The Australian dollar lost further ground on Thursday and the share market closed just above a 22-month low on more signs the economy remains weak.
The S&P/ASX 200 index ended the trading session 10.8 points, or 0.2 per cent, lower at 5657.6 after an early drop of 0.6 per cent.
The benchmark index has now dropped 10.9 per cent from its peak of 6352 on August 29, including 4.7 per cent over the past three weeks alone.
The Australian Bureau of Statistics reported on Thursday that retail sales rose 0.3 per cent in October – in line with economists’ expectations. However, September’s change was revised downward to an anaemic 0.1 per cent, from 0.2 per cent first reported.
A recovery in clothing, footwear and personal accessories led the retail sales category rises, with a jump of 2.6 per cent.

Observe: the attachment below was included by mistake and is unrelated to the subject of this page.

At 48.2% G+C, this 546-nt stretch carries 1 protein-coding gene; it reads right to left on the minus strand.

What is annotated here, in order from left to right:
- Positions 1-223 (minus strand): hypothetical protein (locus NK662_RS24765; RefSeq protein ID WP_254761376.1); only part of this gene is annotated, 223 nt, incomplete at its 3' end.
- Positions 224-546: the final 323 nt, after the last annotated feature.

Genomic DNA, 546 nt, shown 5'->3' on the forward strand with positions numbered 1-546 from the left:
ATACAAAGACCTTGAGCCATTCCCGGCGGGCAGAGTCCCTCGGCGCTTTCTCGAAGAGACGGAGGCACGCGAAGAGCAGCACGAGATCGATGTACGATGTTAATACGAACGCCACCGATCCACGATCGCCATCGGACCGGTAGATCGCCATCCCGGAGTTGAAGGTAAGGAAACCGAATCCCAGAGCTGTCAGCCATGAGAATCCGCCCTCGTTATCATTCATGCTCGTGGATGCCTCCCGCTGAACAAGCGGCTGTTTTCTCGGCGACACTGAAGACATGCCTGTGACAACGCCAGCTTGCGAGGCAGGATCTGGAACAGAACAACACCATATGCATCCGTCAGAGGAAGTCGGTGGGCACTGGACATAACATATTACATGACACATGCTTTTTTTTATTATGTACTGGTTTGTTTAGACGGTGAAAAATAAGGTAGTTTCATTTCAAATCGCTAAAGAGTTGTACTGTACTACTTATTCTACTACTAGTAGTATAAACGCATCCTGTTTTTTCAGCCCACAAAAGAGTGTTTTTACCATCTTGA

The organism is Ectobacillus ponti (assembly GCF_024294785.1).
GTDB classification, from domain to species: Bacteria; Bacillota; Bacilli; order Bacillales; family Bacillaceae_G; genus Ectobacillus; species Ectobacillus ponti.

ABS director of quarterly economy-wide surveys Ben James said sales gains were also recorded in household goods, up 0.6 per cent, department stores (0.4 per cent) and food retailing (0.2 per cent).
However, they were offset by weakness in sales at cafes, restaurants and takeaway food. These declined 0.9 per cent as people chose to stay home rather than eat out.
The Australian dollar, which posted a sharp decline of 1 per cent on Wednesday after the release of weak national accounts numbers, fell slightly to hit a fresh one-week low of US72.26 cents.
“We expect the Australian dollar to continue to be mainly driven by external developments in the coming months,” Lee Hardman, a currency analyst at MUFG, said.
“The worst-case outcome for the currency would be break down in US-China trade talks that leads to the imposition of further tariffs and exacerbates the slowdown in global growth.”